A PipelineResource of type Git defines parameters, including which revision and git url to use.

2. Use the following command to create the git resource on your Kubernetes cluster:

$ kubectl apply -f pipeline-git-resource.yaml


pipelineresource.tekton.dev/ow-git created

This is what the output should look like when issuing the following command:

$ kubectl get pipelineresources 


ow-git   35s

3. Our second pipeline resource would contain the steps to push to the registry. In our case, we used Dockerhub as our registry and pushed our image there. As defined in Step 1 of Generating service account and secrets, the secret corresponds to this registry to allow us to push our image (source here): 

Tekton expects a type to be specified for the PipelineResource. In this case, type: image indicates that the image has to be created and pushed to the registry url provided in the parameters.

4. Issue the following command to create the registry resource on your Kubernetes cluster:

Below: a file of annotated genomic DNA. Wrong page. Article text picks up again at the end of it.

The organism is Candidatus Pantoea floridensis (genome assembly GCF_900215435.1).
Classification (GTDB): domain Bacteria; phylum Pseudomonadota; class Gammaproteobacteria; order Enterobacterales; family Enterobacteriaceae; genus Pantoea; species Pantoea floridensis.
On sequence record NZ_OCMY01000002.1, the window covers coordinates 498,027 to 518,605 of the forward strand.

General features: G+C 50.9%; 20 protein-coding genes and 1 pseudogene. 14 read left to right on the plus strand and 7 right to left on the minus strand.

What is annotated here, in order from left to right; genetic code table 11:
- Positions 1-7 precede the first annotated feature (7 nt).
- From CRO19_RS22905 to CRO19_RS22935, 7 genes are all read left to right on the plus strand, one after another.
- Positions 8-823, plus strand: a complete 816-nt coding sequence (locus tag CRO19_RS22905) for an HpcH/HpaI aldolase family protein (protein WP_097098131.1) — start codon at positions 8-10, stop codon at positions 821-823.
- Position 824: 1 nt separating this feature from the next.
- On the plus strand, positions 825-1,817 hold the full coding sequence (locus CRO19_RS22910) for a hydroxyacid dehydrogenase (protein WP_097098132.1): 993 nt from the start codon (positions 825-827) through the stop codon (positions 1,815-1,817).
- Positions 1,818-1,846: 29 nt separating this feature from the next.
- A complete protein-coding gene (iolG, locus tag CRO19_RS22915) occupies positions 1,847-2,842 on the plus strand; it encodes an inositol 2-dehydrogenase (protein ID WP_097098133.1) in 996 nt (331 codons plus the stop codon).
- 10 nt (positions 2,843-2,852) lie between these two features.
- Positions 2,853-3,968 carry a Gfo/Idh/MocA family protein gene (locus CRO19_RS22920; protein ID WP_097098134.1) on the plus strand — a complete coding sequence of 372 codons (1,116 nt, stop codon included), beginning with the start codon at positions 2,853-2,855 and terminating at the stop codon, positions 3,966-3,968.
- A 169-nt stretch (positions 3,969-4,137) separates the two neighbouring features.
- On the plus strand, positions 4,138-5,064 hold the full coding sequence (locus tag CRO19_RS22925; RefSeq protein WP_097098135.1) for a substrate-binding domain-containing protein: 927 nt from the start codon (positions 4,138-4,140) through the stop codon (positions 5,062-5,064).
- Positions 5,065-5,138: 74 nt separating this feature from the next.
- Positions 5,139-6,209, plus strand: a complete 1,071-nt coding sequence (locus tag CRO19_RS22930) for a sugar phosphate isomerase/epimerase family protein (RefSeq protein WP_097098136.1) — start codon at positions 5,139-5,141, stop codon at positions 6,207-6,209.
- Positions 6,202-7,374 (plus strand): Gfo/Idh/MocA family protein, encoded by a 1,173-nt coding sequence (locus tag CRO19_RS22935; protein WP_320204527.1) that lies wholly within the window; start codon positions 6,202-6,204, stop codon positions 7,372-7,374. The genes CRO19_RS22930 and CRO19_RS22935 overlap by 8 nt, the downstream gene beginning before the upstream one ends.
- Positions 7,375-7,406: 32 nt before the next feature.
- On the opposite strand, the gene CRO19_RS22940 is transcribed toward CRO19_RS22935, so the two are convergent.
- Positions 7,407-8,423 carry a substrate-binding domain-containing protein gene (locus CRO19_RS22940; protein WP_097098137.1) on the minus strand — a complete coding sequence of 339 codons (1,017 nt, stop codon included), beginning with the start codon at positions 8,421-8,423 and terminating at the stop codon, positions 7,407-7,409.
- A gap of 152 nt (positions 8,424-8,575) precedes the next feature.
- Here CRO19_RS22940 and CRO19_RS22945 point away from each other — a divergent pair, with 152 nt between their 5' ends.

$ kubectl apply -f pipeline-registry-resource.yaml 


pipelineresource.tekton.dev/ow-registry created

This is what the output should look like when issuing the command:

$ kubectl get pipelineresources 


NAME           AGE 
ow-git         1m 
ow-registry    5s

5. A Tekton task defines the work that needs to be executed. Simply define the input resource as the git Pipeline resource, the output resource as the Docker repo, and the steps to be sequentially executed by the task.

We would define various parameters required by the steps to complete our task. In order to create a Node.js function, we used the cool work from Priti Desai and team.

This defines the build template for Knative-build. We are going to extract the parameters and steps defined in the build template and define our very own Tekton task.